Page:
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South Africa Regional Global Disease Detection Center

The South Africa Regional Global Disease Detection Centre (SARGDDC) builds global health security by enhancing capacity in South Africa to detect and respond to infectious disease threats through surveillance, workforce development, and public health research and response. The SARGDDC strengthens public health capacity in South Africa and the region through our in-country programs: The South Africa Field Epidemiology Training Program (SAFETP); the International Emerging Infections Program (IEIP); the Influenza Program; and the One Health Program; and by utilizing subject matter experts at the Centers for Disease Control and Prevention (CDC) in Atlanta. The SARGDDC works in close partnership with the South Africa National Department of Health (NDoH), the National Institute for Communicable Diseases (NICD) of the National Health Laboratory Service (NHLS), the University of Pretoria, US Department of Defense’s  Cooperative Biological Engagement Program, and CDC’s Division of Global HIV/AIDS.

Current Focus of SARGDDC

International Emerging Infections Program (IEIP)
  • IEIP aims to strengthen laboratory systems and surveillance systems that can serve as a backbone for enhanced surveillance and contribute to national policies on control of diseases of public health importance.
  • IEIP supports the IHR capacity building by applying CDC core expertise in a wide variety of public health capacities, including surveillance and risk communication.
South Africa Field Epidemiology Training Program (SAFETP)
  • The SAFETP, launched in May 2006, is a collaboration between the South Africa NDoH, the NICD of the NHLS, and the University of Pretoria.
  • The program’s purpose is to enhance South Africa’s capacity to detect and respond to public health threats through a 2-year training program in applied epidemiology, focused on supervised work experience and training to develop practical skills and knowledge.
  • SAFETP residents investigate a wide variety of infectious disease outbreaks leading to improved methodologies and continuous inputs into infection control practices and information for evidence-based policy decisions.
Influenza Program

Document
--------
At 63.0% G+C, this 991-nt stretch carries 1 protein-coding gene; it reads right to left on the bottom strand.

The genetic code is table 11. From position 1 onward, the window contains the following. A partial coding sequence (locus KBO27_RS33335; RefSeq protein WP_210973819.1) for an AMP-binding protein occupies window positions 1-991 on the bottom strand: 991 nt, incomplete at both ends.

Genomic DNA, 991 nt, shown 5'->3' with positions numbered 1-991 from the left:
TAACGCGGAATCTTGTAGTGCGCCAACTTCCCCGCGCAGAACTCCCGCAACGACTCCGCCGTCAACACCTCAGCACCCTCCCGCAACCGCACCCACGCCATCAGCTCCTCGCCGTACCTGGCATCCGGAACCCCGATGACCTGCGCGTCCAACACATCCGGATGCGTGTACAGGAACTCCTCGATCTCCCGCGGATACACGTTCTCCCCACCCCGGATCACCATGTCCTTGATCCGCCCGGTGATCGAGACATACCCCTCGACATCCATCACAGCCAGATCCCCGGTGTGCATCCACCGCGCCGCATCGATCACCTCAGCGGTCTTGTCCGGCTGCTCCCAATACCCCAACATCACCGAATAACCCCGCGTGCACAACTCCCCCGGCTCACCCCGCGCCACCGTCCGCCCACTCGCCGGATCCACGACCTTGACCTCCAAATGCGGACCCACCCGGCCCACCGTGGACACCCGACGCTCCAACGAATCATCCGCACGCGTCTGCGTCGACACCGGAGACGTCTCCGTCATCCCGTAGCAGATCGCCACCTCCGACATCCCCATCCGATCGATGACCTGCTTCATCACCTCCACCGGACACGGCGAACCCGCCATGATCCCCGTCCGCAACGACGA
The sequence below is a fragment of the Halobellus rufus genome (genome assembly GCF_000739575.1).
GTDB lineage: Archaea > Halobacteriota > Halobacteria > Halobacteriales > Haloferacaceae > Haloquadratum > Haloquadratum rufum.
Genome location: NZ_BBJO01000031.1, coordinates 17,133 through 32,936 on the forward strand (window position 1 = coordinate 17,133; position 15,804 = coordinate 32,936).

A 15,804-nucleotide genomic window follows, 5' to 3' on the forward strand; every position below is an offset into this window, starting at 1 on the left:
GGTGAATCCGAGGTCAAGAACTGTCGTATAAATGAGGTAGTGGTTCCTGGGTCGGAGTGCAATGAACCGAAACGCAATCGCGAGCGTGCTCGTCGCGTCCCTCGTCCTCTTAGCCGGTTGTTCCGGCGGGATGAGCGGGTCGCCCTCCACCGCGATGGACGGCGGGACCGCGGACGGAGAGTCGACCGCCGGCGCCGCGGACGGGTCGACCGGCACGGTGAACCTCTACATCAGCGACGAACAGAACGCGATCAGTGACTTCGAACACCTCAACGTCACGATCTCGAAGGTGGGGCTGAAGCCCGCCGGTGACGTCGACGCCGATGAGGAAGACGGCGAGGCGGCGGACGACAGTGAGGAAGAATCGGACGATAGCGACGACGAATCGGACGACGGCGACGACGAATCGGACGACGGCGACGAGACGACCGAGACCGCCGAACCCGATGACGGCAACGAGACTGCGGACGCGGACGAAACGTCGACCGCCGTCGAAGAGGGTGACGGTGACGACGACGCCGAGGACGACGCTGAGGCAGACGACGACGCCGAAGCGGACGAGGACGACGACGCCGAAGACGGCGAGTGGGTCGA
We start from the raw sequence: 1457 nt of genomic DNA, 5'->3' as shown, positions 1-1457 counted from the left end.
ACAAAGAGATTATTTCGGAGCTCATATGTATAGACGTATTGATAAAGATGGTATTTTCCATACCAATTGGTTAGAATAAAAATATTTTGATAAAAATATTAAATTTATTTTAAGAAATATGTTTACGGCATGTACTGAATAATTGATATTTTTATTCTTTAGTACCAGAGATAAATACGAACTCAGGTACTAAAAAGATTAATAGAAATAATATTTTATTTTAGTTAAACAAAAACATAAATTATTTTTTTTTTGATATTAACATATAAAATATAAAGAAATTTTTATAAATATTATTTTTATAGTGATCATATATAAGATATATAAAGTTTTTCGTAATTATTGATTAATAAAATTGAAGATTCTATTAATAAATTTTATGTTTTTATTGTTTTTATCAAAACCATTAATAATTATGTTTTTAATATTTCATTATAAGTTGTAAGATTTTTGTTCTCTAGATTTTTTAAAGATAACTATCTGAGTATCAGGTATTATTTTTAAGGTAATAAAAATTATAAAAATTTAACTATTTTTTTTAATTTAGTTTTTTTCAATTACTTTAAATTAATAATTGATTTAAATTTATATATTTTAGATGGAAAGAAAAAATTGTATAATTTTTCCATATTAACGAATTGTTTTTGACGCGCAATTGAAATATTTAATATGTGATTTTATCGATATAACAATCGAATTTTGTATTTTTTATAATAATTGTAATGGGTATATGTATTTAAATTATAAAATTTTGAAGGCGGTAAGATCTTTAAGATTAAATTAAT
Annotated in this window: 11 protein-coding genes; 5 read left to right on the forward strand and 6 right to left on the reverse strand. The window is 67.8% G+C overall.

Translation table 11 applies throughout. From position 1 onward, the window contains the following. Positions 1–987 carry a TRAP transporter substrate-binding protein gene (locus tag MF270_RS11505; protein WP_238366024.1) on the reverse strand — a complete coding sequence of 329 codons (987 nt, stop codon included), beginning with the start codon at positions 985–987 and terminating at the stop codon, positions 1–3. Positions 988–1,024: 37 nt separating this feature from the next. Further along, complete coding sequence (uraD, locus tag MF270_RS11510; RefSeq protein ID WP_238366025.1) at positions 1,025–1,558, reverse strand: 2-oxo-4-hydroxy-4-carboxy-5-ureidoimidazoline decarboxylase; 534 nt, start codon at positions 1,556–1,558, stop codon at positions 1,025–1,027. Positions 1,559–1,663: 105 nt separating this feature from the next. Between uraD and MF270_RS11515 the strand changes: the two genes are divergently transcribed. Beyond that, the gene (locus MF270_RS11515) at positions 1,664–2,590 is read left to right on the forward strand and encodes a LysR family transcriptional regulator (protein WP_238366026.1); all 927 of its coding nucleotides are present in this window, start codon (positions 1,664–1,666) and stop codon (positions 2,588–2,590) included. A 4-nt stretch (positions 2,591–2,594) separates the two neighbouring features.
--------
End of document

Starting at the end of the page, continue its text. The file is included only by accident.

• The Influenza Program provides expertise to prevent, identify, and control influenza through joint preparedness, surveillance and rapid response activities in collaboration with the NHLS and its strong regional partners.
  • The Influenza Program works with the National Influenza Center at the NICD, a WHO reference laboratory and the Regional WHO Influenza Reference Laboratory for Southern Africa.
One Health
  • In 2014, SARGDDC established a One Health Program to assist the NDoH to strengthen coordination of activities around the  human and animal interface.
  • The One Health Program is working to expand zoonotic disease surveillance across sectors through neurologic disease surveillance at the University of Pretoria.
  • The One Health Program is assisting the NDoH to link stakeholders across the One Health spectrum to establish national goals and research objectives.
  • The One Health Program is using sentinel surveillance in animals as early warning systems to detect outbreaks of arboviral diseases in humans, including West Nile, Shuni, and Middleburg Viruses.

Key Partners

  • South African National Department of Health
  • National Institute for Communicable Diseases of the National Health Laboratory Service
  • University of Pretoria
  • US Department of Defense’s Cooperative Biological Engagement Program
  • CDC’s Division of Global HIV/AIDS.

Opportunities for Integration and Advocacy

  • Full integration of SARGDDC into the South African government with activities based at either the NDoH or the NICD at the NHLS.
  • Focus on synergistic program components to achieve greater effectiveness than stand-alone programs.
  • Capacity building and response is better achieved through the integration of public health expertise such as epidemiology, laboratory surveillance, and zoonosis.
  • Page last reviewed: June 2, 2015
  • Page last updated: June 2, 2015
  • Content source:

    Global Health
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